Turn right and before the ford, turn left over the footbridge and at the T-junction, turn right at the public footpath sign beside Barnards, a thatched cottage. At the end of the driveway go through a wooden gate into the churchyard and keep ahead beside the fence. To the right is the site of Clavering Castle. Go through a metal kissing gate on the right and cross a meadow to reach a lane via a footbridge.
Turn left along the lane and just after Grange Farm turn right along an enclosed path beside Ponds Corner Cottage. Follow this all the way to a lane and turn right. Turn left opposite Clavering Mill and its windmill, then past another former windmill and follow the road to a sharp right-hand bend.
Turn left through the gates to Clavering Farm & Lakes (gates open from 6am until 8pm) and follow the undulating tarmac lane, past The Lodge, to Clavering Farm. Keep ahead to join a concrete track between farm buildings to reach a lake. Turn right and follow the path as it skirts the right side of the lake, to a stile. Go over the stile and another soon after and bear left through a belt of woodland.
At a junction of paths bear right uphill along an enclosed path and at the waymarked fingerpost keep ahead to pass Little Fosters and join an enclosed public footpath. Cross a gravel track and join the bridleway opposite. After 0.25 miles (400m) turn right at a fingerpost to walk along the right-hand edge of a field. At a metalled track, turn left and continue to a road. Turn right along Hampit Road and at the triangular green Arkesden Church is along to the left. Bear right though to return to where the walk began.
Field edge paths, country lanes, enclosed footpaths
Far reaching views and two villages
On a lead near paddocks
OS Explorer 194 Hertford & Bishops Stortford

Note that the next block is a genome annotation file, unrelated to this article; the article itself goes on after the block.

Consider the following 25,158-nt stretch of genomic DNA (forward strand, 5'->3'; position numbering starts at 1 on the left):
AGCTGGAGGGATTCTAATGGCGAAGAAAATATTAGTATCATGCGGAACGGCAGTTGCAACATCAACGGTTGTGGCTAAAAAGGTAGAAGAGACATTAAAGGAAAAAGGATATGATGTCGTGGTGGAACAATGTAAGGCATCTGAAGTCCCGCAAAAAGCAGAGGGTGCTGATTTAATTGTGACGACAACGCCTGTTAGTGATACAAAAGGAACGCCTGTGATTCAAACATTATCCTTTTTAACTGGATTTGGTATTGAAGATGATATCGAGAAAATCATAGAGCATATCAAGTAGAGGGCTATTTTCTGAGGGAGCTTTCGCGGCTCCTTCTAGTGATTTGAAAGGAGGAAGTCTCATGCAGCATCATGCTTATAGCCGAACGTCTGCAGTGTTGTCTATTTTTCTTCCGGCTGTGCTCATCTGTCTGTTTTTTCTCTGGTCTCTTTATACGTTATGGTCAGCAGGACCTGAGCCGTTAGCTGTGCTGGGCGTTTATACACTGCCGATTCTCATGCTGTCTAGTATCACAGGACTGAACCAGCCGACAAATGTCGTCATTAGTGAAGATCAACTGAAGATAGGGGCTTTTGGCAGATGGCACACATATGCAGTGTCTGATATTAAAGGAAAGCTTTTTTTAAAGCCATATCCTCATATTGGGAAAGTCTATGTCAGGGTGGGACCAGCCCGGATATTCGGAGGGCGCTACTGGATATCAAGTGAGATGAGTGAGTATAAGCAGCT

In the road, opposite the Axe & Compasses pub, Arkesden
None on route
Walking in safety
Read our tips to look after yourself and the environment when following this walk.
Also in the area
About the area
Essex is full of pleasant surprises. It has the largest coastline of any county in England, with its fair share of castles, royal connections and scenic valleys. Take Colchester, for example, which was built by the Romans and is Britain’s oldest recorded town. Its castle contains the country’s largest Norman keep and yet, a stone’s throw from here, East Anglia’s newest arts centre promises to put Colchester firmly on the map as Essex’s capital of culture.
Tidal estuaries are plentiful and their mudflats offer migrating birds a winter feeding place. Essex was known as the land of the East Saxons and for centuries people from all over Europe settled here, each wave leaving its own distinctive cultural and social mark on the landscape. Walking a little off the beaten track will lead you to the rural retreats of deepest Essex, while all over the county there are ancient monuments to explore:
- the great Waltham Abbey
- Greensted, thought to be the oldest wooden church in the world
- the delightful village of Pleshey has one of the finest examples of a former motte-and-bailey castle
- Hedingham Castle, magnificently preserved and dating from the 11th century.